Because tokens atop a stack break ties, the yellow player is farthest along on the firefighting track and will therefore be first to choose how many spots to advance this round: one, two, three, or four.
Not all is lost, though. Whoever claims the least number of movements gets to resolve their turn first, which importantly means they’ll have first dibs on new workers (or that sea bream, which is in limited supply! Same goes for the tobacco and pipes — also worth many points). This all funnels back into that central tension of how quickly one rushes through the market. Those who fly through will most certainly get last pick of employees, but may get to perform vital actions more frequently. Those who take their time will get the best opportunities and hires — but may fall behind the firefighting / retirement pace.
Even though yellow chose a spot on the Way of Life track first, the turns are resolved from left to right, which means that yellow will move last (and perhaps more importantly, hire last too).
Iki is all about trade-offs. No decision comes without a huge risk. Even placement of artisans can be fraught with multi-layered dilemmas. You might want to place a dice maker where it’s advantageous to you and your goals, but then no one may visit him. Alternatively, you might install him someplace where others are highly incentivized to visit him but is inconvenient to you. Also, outer market stalls are more vulnerable to fires, but inner stalls are more expensive. Oh, and did I mention that workers come in five different colors, and players receive seasonal bonuses if a bunch of like-colored workers are placed next to each other? That sounds great, but then at the end of the game, you’re rewarded for having a variety of colors. So, do you go for blocks of color throughout the game, or a set of all five colors for the end of the game? And what if someone places a folding fan maker RIGHT where you were going to put your croupier?? Now you have to weigh your options all over again from the start. UGH. (But it’s a fun “ugh”). This is just a fraction of the decision-making that Iki forces its players into.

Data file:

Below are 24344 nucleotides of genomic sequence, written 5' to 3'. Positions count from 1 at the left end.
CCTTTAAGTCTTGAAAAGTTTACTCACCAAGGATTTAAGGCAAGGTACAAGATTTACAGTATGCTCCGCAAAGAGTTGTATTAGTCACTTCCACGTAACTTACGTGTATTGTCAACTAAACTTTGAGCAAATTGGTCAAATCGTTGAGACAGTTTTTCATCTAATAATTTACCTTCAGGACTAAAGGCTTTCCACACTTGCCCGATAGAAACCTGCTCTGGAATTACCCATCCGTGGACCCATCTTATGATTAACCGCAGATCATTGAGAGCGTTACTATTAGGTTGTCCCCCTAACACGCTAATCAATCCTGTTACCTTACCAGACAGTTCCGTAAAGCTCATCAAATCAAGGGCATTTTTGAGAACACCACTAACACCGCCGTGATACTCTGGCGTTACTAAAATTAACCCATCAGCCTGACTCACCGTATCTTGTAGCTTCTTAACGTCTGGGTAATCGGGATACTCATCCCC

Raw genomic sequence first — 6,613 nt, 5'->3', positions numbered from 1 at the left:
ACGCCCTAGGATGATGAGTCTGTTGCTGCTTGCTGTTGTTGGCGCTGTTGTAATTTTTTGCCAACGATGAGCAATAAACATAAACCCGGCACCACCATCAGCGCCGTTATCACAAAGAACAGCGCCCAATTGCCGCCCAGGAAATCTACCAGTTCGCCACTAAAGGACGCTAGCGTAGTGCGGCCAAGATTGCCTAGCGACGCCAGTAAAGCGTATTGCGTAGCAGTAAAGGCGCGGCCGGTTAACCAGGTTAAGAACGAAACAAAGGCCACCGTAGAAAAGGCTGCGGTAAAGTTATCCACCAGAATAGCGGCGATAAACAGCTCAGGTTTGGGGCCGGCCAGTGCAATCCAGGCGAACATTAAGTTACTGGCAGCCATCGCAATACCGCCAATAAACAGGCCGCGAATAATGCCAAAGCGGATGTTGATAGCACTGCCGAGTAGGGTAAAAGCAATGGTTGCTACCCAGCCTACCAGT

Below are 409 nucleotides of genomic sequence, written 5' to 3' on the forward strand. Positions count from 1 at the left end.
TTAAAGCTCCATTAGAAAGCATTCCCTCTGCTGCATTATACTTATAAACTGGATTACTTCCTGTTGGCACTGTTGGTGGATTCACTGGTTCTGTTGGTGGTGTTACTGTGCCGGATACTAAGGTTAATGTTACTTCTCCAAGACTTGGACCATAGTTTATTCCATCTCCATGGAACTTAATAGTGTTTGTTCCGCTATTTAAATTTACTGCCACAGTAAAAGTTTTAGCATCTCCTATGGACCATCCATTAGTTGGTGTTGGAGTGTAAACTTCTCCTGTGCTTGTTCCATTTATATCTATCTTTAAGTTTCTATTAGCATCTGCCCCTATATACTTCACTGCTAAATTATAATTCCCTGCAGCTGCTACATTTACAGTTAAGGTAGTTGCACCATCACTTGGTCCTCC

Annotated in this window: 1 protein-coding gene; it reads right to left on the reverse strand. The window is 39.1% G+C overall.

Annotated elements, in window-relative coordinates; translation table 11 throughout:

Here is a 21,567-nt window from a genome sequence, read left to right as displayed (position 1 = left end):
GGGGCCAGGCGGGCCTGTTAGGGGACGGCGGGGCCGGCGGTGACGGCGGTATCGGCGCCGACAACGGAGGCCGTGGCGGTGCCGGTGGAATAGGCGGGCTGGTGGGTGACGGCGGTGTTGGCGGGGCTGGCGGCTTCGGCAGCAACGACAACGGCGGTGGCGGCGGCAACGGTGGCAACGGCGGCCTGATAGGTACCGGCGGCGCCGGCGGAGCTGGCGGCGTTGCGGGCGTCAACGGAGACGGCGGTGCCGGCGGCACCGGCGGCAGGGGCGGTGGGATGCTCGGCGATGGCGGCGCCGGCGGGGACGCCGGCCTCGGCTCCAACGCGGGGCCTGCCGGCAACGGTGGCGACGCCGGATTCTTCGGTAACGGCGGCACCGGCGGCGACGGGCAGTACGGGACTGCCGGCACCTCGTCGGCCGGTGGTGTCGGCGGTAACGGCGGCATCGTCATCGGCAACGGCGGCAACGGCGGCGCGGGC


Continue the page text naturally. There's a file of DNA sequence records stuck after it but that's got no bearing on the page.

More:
It’s amazing if you think about it. All you’re really doing in this game is hiring, moving, and transacting, but the layers upon layers of strategy that develop are fascinating. Compounding this is the very high degree of player interaction. Y’all will be up in each other’s business. Perhaps you’ll be angling to hire the same dumpling peddler as your opponent. Or maybe you both want to land at a coveted shop to nab some firefighting boosts. Or maybe you’re both racing to the last tobacco pouch. Or maybe it’s an arms race to erect that fancy kabuki theater. Like a real market, there is jostling for position at all times.
A quick glimpse of the market before it fills up with workers, structures, and general chaos. Also note the essential wine accompaniment — always welcome at any market simulation.
In a four player game, things get crowded. We all have buildings up, which is cool, but players must assign one of their four worker meeples to structures for the duration of the game, which means there are fewer meeples available to hire vendors (each vendor needs a meeple to track its experience).
As the game progresses, strategies will coalesce, and soon your opponents will be able to anticipate your next move. Suddenly they’ll be snagging the Way of Life spot you so desperately need, forcing you to make one more hasty lap through Nihonbashi in order to land at the shop that would ordinarily be mere steps away.